Understanding your basal body temperature has more to do with trends than absolute numbers.
For instance, your basal body temperature may only elevate 0.5 degrees during ovulation, but that may be significant for YOUR body – especially if that elevation remains consistent throughout the next 10 days.
How do you take your basal body temperature?
For best results use these guidelines for checking your Basal Body Temperature:
- Keep your basal thermometer RIGHT by your nightstand with a pen and paper
- Check your thermometer (preferably orally) RIGHT upon awakening and before you get out of bed – try to wake up at the same time each and every day
- Write down your results and the time of day that you took the measurement
- Rinse and repeat these steps each and every morning
- Graph your results after 1-2 months of consistent readings to get an idea of thyroid function, adrenal function, and ovulatory status
The goal here is consistency.
That means don’t check your body temperature after you get a glass of water or brush your teeth.
And most importantly:
Keep track of your results!
You can’t make changes if you don’t have the data.
For more information on thyroid status, adrenal status and other FAQ keep reading below:
What is a Basal Body Temperature Thermometer?
A basal thermometer is a thermometer that is more accurate than a regular thermometer and can be used to track your core body temperature.
The information from a basal thermometer can help track ovulation, thyroid, and adrenal status.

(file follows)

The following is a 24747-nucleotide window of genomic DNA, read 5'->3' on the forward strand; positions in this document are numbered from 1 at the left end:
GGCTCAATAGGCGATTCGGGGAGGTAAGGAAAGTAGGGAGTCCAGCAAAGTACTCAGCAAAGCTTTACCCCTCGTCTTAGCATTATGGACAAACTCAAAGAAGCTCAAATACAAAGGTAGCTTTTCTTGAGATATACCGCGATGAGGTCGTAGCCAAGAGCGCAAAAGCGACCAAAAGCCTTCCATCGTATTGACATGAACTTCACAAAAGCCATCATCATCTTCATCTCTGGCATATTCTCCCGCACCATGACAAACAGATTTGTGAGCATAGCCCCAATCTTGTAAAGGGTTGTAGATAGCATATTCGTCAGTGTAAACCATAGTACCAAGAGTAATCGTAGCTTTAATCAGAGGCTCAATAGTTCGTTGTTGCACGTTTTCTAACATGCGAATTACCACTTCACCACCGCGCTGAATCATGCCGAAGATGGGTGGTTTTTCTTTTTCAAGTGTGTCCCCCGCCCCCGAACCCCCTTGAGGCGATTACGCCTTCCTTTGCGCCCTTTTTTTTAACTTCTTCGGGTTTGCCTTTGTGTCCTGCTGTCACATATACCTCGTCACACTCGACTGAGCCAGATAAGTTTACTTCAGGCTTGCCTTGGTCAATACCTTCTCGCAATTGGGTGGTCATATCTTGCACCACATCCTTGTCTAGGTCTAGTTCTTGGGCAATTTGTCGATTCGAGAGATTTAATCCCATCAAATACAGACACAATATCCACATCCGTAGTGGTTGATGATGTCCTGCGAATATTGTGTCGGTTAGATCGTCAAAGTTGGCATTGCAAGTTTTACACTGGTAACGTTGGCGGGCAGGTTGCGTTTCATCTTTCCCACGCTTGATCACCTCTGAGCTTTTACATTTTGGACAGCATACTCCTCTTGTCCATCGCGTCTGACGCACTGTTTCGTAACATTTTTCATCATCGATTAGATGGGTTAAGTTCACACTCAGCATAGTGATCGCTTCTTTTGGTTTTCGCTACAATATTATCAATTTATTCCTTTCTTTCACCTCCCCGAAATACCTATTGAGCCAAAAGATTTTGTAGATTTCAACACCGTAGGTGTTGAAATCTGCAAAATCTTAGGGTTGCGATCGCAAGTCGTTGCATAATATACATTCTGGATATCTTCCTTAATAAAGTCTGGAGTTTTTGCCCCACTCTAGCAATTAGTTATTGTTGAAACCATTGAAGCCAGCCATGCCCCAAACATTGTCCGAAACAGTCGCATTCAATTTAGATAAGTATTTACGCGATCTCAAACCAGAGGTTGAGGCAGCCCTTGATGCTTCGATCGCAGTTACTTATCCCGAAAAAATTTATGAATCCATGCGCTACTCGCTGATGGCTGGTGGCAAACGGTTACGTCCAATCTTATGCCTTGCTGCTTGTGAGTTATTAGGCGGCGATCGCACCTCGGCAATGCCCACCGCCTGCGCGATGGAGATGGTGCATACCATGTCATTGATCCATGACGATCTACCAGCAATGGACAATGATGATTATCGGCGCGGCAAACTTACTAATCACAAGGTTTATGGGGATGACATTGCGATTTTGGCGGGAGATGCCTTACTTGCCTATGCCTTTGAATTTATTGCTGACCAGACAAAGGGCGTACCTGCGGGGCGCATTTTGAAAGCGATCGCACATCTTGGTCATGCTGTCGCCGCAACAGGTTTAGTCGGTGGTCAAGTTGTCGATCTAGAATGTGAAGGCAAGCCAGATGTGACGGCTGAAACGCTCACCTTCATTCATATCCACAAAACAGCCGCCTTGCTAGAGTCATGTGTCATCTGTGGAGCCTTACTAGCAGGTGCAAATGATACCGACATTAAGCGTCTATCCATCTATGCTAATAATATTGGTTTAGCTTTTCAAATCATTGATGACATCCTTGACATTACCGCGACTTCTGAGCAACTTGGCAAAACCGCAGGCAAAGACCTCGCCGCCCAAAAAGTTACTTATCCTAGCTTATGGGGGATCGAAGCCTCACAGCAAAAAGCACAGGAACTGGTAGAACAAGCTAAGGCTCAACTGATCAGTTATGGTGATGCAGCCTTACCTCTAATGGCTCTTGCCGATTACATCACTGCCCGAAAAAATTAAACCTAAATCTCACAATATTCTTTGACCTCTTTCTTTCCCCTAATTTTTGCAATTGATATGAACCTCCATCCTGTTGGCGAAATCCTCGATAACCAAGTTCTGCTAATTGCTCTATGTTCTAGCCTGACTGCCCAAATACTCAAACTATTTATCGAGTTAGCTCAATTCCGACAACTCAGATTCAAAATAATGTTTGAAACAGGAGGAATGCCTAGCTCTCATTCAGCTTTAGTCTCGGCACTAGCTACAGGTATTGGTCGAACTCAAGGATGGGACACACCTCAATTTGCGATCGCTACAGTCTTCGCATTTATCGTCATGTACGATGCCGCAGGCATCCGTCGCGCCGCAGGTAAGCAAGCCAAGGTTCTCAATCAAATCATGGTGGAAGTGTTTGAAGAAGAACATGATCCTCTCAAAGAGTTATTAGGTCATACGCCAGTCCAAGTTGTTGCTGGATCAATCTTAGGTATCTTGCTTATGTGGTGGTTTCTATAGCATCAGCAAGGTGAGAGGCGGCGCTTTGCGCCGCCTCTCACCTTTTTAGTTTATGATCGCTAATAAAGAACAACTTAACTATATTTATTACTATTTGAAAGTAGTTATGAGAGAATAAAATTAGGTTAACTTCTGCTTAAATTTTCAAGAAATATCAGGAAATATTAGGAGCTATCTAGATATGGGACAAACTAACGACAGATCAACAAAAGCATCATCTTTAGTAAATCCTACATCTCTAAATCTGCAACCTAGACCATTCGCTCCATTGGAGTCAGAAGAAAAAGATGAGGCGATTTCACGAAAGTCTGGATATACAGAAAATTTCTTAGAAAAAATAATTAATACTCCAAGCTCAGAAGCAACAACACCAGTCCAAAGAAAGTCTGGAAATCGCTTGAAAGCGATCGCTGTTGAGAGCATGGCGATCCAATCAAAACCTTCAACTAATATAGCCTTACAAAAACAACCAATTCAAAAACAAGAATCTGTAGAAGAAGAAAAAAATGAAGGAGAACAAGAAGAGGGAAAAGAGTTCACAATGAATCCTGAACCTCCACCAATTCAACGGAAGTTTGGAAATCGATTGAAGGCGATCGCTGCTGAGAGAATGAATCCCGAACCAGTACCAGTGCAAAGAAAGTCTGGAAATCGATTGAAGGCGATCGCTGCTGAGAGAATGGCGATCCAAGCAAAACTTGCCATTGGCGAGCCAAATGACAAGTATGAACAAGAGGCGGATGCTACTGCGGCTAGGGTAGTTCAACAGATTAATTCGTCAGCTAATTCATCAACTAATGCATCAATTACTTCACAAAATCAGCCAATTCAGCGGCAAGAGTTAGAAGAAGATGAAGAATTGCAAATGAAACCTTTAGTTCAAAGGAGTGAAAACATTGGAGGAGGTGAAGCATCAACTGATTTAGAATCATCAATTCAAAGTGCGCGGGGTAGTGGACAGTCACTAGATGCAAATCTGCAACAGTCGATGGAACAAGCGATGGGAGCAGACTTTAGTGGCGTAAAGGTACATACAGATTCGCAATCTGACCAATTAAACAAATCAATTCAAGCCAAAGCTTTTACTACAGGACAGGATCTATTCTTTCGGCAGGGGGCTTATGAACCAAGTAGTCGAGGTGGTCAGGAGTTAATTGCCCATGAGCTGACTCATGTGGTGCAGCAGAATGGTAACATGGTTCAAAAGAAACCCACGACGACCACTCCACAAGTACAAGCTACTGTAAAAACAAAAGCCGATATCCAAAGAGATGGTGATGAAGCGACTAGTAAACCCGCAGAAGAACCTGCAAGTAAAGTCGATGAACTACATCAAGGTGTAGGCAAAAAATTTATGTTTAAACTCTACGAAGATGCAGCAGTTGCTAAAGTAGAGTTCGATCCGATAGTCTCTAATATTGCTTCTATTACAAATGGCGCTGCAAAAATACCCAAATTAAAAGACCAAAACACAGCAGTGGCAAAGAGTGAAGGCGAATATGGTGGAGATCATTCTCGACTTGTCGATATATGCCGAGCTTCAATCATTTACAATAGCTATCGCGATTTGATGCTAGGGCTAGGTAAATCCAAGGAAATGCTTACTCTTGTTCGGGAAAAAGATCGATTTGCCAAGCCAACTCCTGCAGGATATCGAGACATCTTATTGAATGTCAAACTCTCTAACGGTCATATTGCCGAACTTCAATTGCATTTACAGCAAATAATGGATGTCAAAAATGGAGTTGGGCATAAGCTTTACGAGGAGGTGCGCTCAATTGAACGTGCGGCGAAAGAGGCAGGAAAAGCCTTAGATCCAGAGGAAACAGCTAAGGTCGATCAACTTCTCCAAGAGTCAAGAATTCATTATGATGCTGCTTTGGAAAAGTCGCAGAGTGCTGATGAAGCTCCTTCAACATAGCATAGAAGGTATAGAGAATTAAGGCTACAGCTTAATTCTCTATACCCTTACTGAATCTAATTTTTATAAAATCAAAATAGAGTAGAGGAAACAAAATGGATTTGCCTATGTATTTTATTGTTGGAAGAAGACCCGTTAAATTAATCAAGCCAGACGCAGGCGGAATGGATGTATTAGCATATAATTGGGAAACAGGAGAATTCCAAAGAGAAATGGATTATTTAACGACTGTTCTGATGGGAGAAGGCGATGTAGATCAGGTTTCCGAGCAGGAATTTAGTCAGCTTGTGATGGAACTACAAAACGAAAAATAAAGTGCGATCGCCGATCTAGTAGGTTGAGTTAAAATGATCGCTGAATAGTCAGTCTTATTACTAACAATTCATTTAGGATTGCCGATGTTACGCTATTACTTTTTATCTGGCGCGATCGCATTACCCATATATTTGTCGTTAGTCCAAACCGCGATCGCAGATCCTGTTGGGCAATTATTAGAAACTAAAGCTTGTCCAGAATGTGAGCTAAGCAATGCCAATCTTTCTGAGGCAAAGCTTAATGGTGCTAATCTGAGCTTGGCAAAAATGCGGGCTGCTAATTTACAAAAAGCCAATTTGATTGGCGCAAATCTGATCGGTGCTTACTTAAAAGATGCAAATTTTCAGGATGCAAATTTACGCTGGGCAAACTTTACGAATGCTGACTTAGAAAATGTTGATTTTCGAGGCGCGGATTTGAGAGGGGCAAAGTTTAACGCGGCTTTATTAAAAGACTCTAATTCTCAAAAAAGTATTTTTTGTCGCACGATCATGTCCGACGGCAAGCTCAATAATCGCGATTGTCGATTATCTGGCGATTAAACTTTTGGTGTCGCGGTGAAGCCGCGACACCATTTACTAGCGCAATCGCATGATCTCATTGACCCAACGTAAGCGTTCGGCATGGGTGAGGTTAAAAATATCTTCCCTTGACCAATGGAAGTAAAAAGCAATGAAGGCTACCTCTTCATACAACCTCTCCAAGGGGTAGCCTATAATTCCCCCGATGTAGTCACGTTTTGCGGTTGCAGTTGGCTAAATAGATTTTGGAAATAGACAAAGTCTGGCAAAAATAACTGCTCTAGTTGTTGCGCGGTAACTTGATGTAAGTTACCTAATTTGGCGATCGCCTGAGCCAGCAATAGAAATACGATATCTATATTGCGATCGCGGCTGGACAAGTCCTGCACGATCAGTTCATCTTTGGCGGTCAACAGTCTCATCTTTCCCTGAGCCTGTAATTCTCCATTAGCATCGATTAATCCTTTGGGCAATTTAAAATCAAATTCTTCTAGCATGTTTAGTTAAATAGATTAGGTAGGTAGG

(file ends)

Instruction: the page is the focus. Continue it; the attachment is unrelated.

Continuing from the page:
It can also be used as a method to assess your general resting energy expenditure or basal metabolic rate which is important for weight loss purposes.
How do you Track Ovulation?
To track ovulation follow the steps outlined above in order to accurately check your basal body temperature.
At the time of ovulation, usually around day 14 (on a 28-day cycle), your body temperature will rise as a result of the LH surge by around 1 degree Fahrenheit.
If you are trying to conceive then this is the time for intercourse as this represents the time of the month when you are most likely to be fertile.
Remember that ovulation does not ALWAYS occur each and every month and other hormones may influence your body temperature, but checking your body temperature can still act as a relatively cheap and efficient way to monitor ovulatory status.
How do you Track Thyroid Hormone treatment?
If you are increasing your dose of thyroid hormone, changing medications, or decreasing your dose you should be tracking your basal body temperature.
As you increase thyroid hormone your basal body temperature should increase.
If your basal body temperature does NOT increase as a result of increasing your thyroid medication then this may serve as an indicator that your body is not converting or not absorbing the medication correctly.
How do you monitor Adrenal status?
If you are undergoing treatment for your adrenals then measuring your basal body temperature can help to determine if you are on the right track.
Remember that thyroid hormones, and even sex hormones, influence the body temperature so it’s not 100% accurate, but it still can be helpful.
Body temperatures in adrenal disorders tend to be very chaotic and as treatment occurs the body temperature should become more stable over time.
Generally, these changes take months to be seen, so don’t expect changes within 1-2 months.
The Best basal Thermometer:
I recommend this basal thermometer.
At the end of the day, the exact thermometer doesn’t matter so much as the consistency with which you take your temperature.
The combination of consistency and the general trend of your body temperature, says much more than the digital recording on the thermometer itself.
Now it’s your turn:
Has taking your basal body temperature helped you recover?
Why or why not?
Leave your comments below!